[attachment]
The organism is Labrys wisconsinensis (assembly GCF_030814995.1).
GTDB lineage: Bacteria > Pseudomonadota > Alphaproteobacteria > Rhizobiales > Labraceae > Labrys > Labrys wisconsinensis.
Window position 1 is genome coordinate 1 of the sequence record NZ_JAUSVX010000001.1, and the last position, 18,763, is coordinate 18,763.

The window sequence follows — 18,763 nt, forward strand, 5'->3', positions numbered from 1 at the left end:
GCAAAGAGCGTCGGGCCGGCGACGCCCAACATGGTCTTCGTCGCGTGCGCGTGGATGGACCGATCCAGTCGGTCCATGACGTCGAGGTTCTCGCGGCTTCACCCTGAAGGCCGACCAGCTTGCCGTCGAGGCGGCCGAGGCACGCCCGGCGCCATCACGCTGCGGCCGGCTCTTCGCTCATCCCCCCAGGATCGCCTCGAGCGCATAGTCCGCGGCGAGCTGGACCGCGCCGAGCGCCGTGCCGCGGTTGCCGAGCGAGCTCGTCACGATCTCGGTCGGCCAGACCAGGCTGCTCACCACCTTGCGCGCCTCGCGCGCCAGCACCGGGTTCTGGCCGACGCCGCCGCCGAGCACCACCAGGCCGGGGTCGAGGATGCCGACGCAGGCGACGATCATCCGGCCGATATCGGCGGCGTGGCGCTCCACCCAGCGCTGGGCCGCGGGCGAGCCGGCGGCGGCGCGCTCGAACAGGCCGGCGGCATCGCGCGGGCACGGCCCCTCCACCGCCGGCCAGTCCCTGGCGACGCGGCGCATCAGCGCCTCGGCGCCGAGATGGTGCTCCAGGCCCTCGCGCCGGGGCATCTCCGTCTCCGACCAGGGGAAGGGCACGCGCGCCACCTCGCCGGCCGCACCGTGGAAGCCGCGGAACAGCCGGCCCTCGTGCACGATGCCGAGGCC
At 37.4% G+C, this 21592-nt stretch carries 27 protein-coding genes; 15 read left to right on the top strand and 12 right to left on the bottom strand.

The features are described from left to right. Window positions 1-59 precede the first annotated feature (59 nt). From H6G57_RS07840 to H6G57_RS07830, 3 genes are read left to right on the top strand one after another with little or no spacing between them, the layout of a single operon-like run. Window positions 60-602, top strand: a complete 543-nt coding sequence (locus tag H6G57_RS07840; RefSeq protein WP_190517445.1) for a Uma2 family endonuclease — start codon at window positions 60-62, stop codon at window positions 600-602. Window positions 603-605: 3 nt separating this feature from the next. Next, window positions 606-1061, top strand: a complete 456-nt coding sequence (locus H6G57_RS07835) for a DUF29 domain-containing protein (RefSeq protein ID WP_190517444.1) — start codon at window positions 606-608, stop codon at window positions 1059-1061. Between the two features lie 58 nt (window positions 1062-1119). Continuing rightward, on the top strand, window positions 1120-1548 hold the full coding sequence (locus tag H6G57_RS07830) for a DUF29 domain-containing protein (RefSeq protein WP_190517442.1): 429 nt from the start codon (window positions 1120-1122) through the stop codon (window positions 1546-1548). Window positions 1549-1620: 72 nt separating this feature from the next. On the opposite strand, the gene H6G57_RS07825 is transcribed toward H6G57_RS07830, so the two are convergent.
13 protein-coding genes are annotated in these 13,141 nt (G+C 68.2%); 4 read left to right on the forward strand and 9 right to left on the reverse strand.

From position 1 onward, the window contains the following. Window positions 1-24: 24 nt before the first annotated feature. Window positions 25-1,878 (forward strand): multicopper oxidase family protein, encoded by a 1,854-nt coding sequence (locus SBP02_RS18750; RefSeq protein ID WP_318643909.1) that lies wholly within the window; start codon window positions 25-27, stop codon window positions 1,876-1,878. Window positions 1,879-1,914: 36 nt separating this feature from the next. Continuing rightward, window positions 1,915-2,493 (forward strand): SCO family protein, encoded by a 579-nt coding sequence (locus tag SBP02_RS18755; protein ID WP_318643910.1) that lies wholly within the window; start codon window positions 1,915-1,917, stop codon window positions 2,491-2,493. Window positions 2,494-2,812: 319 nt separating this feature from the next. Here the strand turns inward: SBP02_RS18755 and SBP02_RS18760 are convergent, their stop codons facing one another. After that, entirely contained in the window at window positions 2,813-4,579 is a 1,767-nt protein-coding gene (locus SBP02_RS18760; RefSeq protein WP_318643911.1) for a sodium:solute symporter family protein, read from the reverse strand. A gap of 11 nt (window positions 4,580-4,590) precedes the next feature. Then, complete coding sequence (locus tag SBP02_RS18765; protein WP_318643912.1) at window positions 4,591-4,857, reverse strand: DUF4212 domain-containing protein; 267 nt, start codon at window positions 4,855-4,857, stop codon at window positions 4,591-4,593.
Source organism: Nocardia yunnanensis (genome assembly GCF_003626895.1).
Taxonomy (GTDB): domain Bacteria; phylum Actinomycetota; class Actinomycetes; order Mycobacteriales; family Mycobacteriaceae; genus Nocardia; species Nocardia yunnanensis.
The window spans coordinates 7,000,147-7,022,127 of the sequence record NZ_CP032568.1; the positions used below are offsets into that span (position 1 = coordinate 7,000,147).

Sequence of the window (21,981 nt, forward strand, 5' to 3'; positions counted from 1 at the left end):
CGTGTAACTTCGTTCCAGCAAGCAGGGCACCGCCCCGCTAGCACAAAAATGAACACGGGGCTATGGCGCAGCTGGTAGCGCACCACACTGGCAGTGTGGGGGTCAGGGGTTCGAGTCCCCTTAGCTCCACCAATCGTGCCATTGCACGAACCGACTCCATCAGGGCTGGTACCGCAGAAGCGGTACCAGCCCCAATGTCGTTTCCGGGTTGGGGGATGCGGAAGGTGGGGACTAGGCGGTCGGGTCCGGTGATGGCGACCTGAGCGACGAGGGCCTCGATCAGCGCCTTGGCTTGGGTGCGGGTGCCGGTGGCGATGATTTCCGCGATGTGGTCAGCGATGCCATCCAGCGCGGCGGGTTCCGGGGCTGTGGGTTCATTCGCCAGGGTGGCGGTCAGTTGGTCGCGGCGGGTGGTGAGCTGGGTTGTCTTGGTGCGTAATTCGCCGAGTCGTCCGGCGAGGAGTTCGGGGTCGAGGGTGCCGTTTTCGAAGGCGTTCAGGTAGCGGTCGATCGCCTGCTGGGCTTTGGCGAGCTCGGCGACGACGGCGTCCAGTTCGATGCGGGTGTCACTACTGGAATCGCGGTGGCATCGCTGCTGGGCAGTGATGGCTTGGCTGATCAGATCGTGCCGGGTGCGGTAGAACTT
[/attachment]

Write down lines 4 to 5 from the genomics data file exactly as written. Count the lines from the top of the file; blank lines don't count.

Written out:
The window sequence follows — 18,763 nt, forward strand, 5'->3', positions numbered from 1 at the left end:
GCAAAGAGCGTCGGGCCGGCGACGCCCAACATGGTCTTCGTCGCGTGCGCGTGGATGGACCGATCCAGTCGGTCCATGACGTCGAGGTTCTCGCGGCTTCACCCTGAAGGCCGACCAGCTTGCCGTCGAGGCGGCCGAGGCACGCCCGGCGCCATCACGCTGCGGCCGGCTCTTCGCTCATCCCCCCAGGATCGCCTCGAGCGCATAGTCCGCGGCGAGCTGGACCGCGCCGAGCGCCGTGCCGCGGTTGCCGAGCGAGCTCGTCACGATCTCGGTCGGCCAGACCAGGCTGCTCACCACCTTGCGCGCCTCGCGCGCCAGCACCGGGTTCTGGCCGACGCCGCCGCCGAGCACCACCAGGCCGGGGTCGAGGATGCCGACGCAGGCGACGATCATCCGGCCGATATCGGCGGCGTGGCGCTCCACCCAGCGCTGGGCCGCGGGCGAGCCGGCGGCGGCGCGCTCGAACAGGCCGGCGGCATCGCGCGGGCACGGCCCCTCCACCGCCGGCCAGTCCCTGGCGACGCGGCGCATCAGCGCCTCGGCGCCGAGATGGTGCTCCAGGCCCTCGCGCCGGGGCATCTCCGTCTCCGACCAGGGGAAGGGCACGCGCGCCACCTCGCCGGCCGCACCGTGGAAGCCGCGGAACAGCCGGCCCTCGTGCACGATGCCGAGGCC